Eventually, I decided to keep doing what I’m doing. I’ve talked to people with aphantasia, and usually when descriptions get too long, they just skip or skim them. My descriptions are generally short, so I figured they’re easily skipped if they don’t make sense.

In addition to the above, I try to write in a plain and simple style. I’m not a native English speaker, and my command of the language (especially word flow) isn’t perfect. I try to be aware of this, and to limit myself to using only words I’m perfectly comfortable with. My hope is that this results in an easily readable and gently flowing prose, which does not trip up the reader.

How did you come up with the title of this book?

Lost Dogs, the series, was originally going to be called Werewolves On A Train, but I decided to skip that. It carries too many connotations and gives a somewhat silly impression.

Within the world of the story, “dog” is a derogatory term for therianthropes (except between themselves), and since the two main characters of the story are a bit lost, each in their own way, the name stuck.

Is there a message in your novel that you want readers to grasp?

There are plenty of messages. Some are rather blunt and on the nose, others are more subtle. One recurring theme is that the world doesn’t wait and giving up is not an option. Life isn’t fair, everyone makes mistakes, and there is no simple solution.

That doesn’t mean it’s all doom and gloom. Sometimes life is unfair in your favor.

What authors have most influenced your life? What about them do you find inspiring?

My largest influences are probably Tove Jansson and Neil Gaiman.

Tove Jansson is a Finnish author and the creator of the Moomintrolls. Her writing style is absolutely amazing, and she has an uncanny ability to infuse even her children’s books with nuggets of timeless wisdom.

Neil Gaiman has this way with storytelling and world building where the fantastic elements feel solid and grounded. It’s like they’re a natural part of the world and not something cool that the author wants to impress me with.

Who designed the cover of your book? Why did you select this illustrator?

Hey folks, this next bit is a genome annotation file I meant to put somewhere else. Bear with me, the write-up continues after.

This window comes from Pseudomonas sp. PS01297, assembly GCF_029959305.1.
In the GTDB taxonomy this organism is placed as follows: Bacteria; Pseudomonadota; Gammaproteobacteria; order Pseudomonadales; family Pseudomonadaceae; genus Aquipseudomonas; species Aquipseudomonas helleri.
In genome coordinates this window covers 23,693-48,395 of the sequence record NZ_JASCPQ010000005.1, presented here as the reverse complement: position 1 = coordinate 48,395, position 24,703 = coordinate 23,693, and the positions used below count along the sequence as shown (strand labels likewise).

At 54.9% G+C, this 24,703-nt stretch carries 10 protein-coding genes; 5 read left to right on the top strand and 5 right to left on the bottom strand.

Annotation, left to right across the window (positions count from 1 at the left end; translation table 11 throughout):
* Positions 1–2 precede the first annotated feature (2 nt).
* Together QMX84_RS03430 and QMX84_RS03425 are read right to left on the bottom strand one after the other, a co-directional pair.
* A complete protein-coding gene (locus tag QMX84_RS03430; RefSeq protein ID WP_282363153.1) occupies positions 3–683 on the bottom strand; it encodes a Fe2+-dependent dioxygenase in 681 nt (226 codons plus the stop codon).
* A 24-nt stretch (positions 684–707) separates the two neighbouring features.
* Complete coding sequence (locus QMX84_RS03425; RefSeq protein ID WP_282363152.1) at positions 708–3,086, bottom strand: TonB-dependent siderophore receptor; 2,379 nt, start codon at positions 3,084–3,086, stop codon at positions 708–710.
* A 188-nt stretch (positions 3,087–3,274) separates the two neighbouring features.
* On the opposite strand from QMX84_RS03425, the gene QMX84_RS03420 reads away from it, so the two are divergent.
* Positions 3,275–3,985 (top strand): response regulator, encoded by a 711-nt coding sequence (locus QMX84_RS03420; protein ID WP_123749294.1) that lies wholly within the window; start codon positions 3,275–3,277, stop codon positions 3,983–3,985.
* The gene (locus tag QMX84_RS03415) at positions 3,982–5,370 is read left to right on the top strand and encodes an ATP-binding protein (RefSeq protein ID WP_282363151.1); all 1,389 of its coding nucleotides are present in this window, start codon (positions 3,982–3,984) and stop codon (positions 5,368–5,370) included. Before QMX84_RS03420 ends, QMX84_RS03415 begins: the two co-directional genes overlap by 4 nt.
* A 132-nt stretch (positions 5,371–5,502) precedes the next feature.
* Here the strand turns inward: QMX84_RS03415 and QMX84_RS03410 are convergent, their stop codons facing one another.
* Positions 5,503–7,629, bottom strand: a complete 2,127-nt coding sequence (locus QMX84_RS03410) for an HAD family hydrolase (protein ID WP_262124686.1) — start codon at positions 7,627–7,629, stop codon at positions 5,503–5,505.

I’m one of those writers who underestimated the importance of covers when they started out. I asked a local artist friend to do cover art for me. The art itself was great, but it didn’t work as a marketable cover for an indie fantasy book.

Eventually, I began tinkering with it, and discovered I could do acceptable covers myself. They’re not top-notch professional level, but they’re at a stage where I’m still not ashamed of them even if they’ve been around for a couple of years now.

Do you have any advice for other writers?

If you’re starting out. Seek other writers and learn from them. Ask for feedback, give feedback, and learn what feedback applies to your writing – because not all feedback is relevant feedback.

Also, don’t rush it. Writing is a long game.

Do you have anything specific that you want to say to your readers?

While this will be the last book in the Lost Dogs series, it will not be the end of Roy and Alene. Their story isn’t over.

Nils ÖdlundBook Cover
Cork, Ireland.


Last Fight of the Old Hound


Author Interview: Bonita Gutierrez and Camilla Ochlan

When I invited the writing team and  co-founders of Empyream Press how they would describe themselves.  Bonita and Camila  replied: We write urban fantasy on the brink.  Please welcome this dynamic duo to No Wasted Ink.

Hi, Wendy. Thank you for allowing us to share our work with your readers. We’re Bonita Gutierrez and Camilla Ochlan, co-founders of Empyrean Press.